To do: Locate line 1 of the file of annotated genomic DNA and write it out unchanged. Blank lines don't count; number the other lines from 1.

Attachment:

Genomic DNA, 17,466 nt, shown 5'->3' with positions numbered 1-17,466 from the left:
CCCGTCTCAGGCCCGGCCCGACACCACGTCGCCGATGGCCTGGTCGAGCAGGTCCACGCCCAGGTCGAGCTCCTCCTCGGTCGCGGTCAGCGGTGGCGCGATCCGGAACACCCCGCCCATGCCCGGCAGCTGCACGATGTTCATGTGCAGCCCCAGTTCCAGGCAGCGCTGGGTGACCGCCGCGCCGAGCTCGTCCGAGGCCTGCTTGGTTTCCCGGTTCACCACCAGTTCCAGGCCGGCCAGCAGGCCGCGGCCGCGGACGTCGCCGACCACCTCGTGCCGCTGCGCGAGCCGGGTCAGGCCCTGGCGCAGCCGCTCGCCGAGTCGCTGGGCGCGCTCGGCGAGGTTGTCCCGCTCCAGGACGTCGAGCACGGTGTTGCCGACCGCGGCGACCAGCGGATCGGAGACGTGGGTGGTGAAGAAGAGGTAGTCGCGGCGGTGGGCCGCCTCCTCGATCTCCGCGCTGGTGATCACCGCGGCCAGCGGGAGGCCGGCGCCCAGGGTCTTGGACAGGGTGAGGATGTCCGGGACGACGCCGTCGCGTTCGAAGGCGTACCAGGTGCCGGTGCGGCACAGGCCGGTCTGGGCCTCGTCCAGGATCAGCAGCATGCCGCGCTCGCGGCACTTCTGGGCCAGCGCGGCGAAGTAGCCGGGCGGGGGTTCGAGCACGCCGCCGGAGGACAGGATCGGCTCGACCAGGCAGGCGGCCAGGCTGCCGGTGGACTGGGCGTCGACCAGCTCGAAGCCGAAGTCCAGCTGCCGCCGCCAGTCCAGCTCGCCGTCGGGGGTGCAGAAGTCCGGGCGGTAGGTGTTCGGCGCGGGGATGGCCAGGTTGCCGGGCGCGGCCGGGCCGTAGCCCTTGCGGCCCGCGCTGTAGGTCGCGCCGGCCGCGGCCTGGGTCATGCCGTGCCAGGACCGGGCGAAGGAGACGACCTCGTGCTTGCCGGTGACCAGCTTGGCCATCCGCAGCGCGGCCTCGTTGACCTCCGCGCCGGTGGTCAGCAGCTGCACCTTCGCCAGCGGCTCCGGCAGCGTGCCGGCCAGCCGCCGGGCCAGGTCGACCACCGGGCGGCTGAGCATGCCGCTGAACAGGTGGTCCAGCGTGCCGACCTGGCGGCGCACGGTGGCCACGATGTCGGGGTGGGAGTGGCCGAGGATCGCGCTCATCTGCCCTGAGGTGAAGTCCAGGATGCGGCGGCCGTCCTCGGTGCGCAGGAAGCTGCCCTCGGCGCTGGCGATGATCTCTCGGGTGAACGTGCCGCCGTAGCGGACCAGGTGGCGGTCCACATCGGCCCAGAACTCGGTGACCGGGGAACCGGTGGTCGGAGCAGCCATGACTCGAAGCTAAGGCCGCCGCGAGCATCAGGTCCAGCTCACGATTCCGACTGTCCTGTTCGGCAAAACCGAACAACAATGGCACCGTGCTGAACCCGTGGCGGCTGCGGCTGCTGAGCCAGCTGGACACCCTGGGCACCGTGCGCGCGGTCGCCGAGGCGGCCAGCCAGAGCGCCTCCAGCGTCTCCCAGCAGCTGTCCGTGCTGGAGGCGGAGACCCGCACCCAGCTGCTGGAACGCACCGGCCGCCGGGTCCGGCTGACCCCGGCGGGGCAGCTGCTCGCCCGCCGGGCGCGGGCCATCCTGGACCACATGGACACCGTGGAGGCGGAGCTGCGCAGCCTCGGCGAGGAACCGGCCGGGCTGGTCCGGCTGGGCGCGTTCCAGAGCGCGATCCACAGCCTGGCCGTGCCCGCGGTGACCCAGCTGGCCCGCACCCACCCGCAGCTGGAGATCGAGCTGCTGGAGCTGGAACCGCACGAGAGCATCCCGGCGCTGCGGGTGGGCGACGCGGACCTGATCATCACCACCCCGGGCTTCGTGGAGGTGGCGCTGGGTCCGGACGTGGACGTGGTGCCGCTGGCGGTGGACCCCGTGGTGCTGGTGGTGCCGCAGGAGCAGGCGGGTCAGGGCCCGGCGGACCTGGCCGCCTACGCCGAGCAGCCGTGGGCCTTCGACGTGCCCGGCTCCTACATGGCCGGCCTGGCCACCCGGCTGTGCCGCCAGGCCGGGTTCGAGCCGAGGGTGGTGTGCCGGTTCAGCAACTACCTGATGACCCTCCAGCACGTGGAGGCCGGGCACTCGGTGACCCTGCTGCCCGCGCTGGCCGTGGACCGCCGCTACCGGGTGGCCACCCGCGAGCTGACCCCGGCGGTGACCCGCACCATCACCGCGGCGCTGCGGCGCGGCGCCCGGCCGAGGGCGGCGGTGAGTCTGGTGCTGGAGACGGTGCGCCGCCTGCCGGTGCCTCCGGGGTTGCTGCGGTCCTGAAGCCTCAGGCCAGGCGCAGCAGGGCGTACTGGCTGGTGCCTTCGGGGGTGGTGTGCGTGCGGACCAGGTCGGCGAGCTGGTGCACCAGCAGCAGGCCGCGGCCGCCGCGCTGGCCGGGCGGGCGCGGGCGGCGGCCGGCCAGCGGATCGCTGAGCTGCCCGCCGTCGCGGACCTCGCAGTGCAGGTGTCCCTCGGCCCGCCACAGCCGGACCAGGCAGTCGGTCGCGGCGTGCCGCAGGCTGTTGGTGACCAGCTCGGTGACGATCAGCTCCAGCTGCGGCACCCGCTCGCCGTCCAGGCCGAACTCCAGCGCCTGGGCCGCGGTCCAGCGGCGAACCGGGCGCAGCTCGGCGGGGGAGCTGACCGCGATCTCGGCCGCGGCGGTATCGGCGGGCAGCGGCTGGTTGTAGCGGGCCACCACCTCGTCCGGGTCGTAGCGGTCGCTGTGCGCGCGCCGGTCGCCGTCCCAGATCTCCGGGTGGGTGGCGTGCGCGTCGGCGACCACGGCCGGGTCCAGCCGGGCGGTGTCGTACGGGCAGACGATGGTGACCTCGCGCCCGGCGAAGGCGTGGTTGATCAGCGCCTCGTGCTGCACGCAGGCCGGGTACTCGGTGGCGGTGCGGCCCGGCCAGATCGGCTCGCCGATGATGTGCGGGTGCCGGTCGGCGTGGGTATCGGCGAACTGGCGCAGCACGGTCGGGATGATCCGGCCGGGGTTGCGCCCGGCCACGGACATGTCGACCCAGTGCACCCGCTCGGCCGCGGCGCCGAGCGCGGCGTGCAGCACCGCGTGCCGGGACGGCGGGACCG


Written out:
Genomic DNA, 17,466 nt, shown 5'->3' with positions numbered 1-17,466 from the left: